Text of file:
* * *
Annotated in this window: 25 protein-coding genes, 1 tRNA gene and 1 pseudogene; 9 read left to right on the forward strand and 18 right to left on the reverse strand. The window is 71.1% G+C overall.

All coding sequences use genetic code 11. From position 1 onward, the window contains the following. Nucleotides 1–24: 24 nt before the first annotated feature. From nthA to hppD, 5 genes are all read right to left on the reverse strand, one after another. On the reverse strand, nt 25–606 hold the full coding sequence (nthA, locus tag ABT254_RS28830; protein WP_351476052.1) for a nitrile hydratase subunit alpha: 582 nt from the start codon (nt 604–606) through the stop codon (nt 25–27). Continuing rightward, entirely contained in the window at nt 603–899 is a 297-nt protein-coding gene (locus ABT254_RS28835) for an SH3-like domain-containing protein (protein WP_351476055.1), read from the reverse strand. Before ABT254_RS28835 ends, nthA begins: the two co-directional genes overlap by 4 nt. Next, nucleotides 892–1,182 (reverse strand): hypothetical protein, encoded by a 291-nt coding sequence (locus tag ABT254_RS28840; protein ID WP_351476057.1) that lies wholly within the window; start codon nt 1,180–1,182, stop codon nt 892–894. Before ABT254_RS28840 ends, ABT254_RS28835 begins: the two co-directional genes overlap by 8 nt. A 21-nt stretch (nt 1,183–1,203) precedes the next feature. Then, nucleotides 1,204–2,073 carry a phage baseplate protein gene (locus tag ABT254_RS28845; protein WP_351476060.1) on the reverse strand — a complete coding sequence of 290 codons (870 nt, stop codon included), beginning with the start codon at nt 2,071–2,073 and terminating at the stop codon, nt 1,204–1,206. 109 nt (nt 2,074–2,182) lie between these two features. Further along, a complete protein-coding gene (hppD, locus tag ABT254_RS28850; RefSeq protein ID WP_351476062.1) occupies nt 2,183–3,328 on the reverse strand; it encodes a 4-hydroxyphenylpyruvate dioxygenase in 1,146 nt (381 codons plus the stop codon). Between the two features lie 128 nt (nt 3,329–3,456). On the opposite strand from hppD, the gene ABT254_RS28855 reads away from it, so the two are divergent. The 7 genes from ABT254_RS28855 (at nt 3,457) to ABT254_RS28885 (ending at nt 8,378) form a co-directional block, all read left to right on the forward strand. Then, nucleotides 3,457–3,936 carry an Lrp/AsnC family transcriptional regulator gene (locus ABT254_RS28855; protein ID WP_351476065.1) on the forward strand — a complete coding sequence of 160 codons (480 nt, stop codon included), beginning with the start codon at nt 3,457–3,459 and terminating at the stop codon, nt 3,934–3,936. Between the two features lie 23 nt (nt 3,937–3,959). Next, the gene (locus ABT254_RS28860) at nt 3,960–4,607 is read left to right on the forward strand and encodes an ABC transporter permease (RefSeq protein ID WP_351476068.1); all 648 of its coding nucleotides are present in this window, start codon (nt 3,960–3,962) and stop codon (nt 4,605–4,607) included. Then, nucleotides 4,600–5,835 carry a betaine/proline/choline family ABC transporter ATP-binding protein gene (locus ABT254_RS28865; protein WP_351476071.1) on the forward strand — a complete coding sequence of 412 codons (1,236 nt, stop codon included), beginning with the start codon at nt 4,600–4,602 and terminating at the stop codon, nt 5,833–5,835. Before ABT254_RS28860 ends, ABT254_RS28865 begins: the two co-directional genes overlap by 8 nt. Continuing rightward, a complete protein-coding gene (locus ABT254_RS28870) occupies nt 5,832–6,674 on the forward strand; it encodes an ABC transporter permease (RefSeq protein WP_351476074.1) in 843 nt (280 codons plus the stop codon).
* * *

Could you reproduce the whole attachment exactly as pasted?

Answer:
Annotated in this window: 25 protein-coding genes, 1 tRNA gene and 1 pseudogene; 9 read left to right on the forward strand and 18 right to left on the reverse strand. The window is 71.1% G+C overall.

All coding sequences use genetic code 11. From position 1 onward, the window contains the following. Nucleotides 1–24: 24 nt before the first annotated feature. From nthA to hppD, 5 genes are all read right to left on the reverse strand, one after another. On the reverse strand, nt 25–606 hold the full coding sequence (nthA, locus tag ABT254_RS28830; protein WP_351476052.1) for a nitrile hydratase subunit alpha: 582 nt from the start codon (nt 604–606) through the stop codon (nt 25–27). Continuing rightward, entirely contained in the window at nt 603–899 is a 297-nt protein-coding gene (locus ABT254_RS28835) for an SH3-like domain-containing protein (protein WP_351476055.1), read from the reverse strand. Before ABT254_RS28835 ends, nthA begins: the two co-directional genes overlap by 4 nt. Next, nucleotides 892–1,182 (reverse strand): hypothetical protein, encoded by a 291-nt coding sequence (locus tag ABT254_RS28840; protein ID WP_351476057.1) that lies wholly within the window; start codon nt 1,180–1,182, stop codon nt 892–894. Before ABT254_RS28840 ends, ABT254_RS28835 begins: the two co-directional genes overlap by 8 nt. A 21-nt stretch (nt 1,183–1,203) precedes the next feature. Then, nucleotides 1,204–2,073 carry a phage baseplate protein gene (locus tag ABT254_RS28845; protein WP_351476060.1) on the reverse strand — a complete coding sequence of 290 codons (870 nt, stop codon included), beginning with the start codon at nt 2,071–2,073 and terminating at the stop codon, nt 1,204–1,206. 109 nt (nt 2,074–2,182) lie between these two features. Further along, a complete protein-coding gene (hppD, locus tag ABT254_RS28850; RefSeq protein ID WP_351476062.1) occupies nt 2,183–3,328 on the reverse strand; it encodes a 4-hydroxyphenylpyruvate dioxygenase in 1,146 nt (381 codons plus the stop codon). Between the two features lie 128 nt (nt 3,329–3,456). On the opposite strand from hppD, the gene ABT254_RS28855 reads away from it, so the two are divergent. The 7 genes from ABT254_RS28855 (at nt 3,457) to ABT254_RS28885 (ending at nt 8,378) form a co-directional block, all read left to right on the forward strand. Then, nucleotides 3,457–3,936 carry an Lrp/AsnC family transcriptional regulator gene (locus ABT254_RS28855; protein ID WP_351476065.1) on the forward strand — a complete coding sequence of 160 codons (480 nt, stop codon included), beginning with the start codon at nt 3,457–3,459 and terminating at the stop codon, nt 3,934–3,936. Between the two features lie 23 nt (nt 3,937–3,959). Next, the gene (locus ABT254_RS28860) at nt 3,960–4,607 is read left to right on the forward strand and encodes an ABC transporter permease (RefSeq protein ID WP_351476068.1); all 648 of its coding nucleotides are present in this window, start codon (nt 3,960–3,962) and stop codon (nt 4,605–4,607) included. Then, nucleotides 4,600–5,835 carry a betaine/proline/choline family ABC transporter ATP-binding protein gene (locus ABT254_RS28865; protein WP_351476071.1) on the forward strand — a complete coding sequence of 412 codons (1,236 nt, stop codon included), beginning with the start codon at nt 4,600–4,602 and terminating at the stop codon, nt 5,833–5,835. Before ABT254_RS28860 ends, ABT254_RS28865 begins: the two co-directional genes overlap by 8 nt. Continuing rightward, a complete protein-coding gene (locus ABT254_RS28870) occupies nt 5,832–6,674 on the forward strand; it encodes an ABC transporter permease (RefSeq protein WP_351476074.1) in 843 nt (280 codons plus the stop codon).